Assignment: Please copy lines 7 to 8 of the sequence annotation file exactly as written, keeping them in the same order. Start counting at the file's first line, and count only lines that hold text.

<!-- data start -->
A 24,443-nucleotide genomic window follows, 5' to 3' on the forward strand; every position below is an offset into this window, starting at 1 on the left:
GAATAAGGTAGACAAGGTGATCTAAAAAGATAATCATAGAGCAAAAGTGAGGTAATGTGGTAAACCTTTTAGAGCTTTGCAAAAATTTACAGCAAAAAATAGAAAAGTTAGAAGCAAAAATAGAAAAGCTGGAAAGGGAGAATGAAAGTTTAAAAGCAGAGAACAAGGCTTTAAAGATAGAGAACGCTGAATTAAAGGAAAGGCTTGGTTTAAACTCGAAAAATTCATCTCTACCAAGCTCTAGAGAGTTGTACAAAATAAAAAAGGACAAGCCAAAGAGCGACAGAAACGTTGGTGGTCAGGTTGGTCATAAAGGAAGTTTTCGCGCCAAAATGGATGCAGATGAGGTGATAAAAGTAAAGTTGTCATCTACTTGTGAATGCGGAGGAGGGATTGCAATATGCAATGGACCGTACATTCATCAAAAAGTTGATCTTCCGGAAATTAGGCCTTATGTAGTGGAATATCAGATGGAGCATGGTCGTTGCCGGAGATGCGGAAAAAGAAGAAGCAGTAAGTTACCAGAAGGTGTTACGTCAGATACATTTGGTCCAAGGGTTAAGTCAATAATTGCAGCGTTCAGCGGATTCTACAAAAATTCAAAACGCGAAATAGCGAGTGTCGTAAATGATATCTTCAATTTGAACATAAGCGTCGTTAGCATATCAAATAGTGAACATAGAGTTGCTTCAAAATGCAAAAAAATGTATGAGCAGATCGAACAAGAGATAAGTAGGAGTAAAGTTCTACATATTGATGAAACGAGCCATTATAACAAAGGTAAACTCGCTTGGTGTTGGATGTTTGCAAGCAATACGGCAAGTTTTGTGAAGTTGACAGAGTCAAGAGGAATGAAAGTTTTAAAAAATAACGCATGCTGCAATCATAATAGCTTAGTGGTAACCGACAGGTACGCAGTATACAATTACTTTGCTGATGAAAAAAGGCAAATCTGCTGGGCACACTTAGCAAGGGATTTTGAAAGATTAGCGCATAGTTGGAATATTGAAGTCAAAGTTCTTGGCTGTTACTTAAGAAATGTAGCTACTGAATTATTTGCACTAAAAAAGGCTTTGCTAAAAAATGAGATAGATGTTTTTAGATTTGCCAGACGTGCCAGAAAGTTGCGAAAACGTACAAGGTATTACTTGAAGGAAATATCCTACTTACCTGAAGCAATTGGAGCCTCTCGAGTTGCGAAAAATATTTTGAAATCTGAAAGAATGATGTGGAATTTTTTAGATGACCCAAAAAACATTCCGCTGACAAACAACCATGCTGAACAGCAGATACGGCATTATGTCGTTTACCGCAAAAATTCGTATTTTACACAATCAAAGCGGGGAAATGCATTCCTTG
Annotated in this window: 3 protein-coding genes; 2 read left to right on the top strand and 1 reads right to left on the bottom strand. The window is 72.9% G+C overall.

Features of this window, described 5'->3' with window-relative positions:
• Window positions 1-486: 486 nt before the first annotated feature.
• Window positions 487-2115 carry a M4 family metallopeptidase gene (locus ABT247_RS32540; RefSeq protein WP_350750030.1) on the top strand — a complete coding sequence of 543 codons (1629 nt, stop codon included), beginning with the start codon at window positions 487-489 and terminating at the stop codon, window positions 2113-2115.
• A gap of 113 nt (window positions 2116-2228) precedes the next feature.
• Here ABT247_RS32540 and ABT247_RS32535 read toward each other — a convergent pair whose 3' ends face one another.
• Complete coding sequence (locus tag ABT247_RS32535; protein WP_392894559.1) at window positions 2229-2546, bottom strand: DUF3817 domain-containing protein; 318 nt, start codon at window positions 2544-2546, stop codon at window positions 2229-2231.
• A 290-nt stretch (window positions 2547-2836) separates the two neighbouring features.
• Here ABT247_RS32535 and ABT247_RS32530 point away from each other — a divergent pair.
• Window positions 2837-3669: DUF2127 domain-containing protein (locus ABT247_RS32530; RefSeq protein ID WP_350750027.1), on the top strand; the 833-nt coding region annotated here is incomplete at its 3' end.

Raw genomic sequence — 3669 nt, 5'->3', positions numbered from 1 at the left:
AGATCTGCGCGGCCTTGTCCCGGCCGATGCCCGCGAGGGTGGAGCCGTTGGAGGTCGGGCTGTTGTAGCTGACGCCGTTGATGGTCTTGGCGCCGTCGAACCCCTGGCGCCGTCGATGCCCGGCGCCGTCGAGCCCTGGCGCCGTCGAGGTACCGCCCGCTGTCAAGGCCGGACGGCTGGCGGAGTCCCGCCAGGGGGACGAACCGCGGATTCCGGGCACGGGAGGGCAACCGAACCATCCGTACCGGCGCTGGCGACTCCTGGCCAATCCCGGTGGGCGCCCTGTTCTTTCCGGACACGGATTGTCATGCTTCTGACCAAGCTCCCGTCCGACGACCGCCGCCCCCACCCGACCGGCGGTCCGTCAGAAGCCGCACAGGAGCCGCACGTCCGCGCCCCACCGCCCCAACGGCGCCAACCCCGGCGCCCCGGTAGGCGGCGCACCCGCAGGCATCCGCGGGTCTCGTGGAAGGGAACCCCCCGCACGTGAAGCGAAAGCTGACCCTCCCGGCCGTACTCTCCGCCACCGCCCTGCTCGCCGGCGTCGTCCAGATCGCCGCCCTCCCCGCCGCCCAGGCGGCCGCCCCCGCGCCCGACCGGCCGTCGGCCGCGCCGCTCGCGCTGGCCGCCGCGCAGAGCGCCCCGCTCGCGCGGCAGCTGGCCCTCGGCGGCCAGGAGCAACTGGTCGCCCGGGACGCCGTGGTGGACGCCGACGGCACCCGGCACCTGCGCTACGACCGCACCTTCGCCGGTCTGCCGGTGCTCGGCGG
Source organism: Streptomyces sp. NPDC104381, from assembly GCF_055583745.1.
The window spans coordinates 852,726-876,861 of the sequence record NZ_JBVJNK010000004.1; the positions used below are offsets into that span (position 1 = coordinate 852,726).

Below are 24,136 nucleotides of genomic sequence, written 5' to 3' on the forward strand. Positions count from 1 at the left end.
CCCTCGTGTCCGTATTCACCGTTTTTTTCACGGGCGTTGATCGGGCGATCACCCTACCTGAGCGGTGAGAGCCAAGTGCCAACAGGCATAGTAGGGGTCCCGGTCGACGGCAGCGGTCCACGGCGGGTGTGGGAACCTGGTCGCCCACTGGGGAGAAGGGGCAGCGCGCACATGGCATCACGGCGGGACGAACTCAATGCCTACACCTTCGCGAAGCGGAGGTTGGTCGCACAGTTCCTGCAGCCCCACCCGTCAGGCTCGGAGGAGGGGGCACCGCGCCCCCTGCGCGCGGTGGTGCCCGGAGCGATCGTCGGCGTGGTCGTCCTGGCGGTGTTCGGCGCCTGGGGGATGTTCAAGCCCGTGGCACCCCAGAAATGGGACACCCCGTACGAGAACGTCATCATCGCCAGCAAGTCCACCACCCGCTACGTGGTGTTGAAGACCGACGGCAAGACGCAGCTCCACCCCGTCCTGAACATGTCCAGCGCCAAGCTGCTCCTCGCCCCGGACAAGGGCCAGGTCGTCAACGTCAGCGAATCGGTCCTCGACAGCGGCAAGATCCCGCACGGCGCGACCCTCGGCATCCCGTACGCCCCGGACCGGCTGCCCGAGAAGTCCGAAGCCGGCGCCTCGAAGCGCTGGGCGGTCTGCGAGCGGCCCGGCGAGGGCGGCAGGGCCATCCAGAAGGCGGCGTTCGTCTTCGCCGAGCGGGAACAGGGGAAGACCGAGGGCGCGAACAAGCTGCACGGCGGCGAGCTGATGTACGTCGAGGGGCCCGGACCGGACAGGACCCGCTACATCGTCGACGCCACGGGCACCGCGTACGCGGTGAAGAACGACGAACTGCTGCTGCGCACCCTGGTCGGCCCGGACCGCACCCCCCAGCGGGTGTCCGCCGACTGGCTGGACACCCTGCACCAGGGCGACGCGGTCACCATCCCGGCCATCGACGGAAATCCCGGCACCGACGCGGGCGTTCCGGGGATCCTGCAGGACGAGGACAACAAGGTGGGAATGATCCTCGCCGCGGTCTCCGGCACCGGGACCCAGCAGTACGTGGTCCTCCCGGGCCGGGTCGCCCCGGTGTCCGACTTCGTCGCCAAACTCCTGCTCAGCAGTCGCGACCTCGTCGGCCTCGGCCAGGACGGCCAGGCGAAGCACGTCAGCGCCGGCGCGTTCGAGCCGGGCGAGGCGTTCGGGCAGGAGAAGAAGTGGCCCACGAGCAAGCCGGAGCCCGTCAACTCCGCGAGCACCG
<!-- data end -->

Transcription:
• A gap of 113 nt (window positions 2116-2228) precedes the next feature.
• Here ABT247_RS32540 and ABT247_RS32535 read toward each other — a convergent pair whose 3' ends face one another.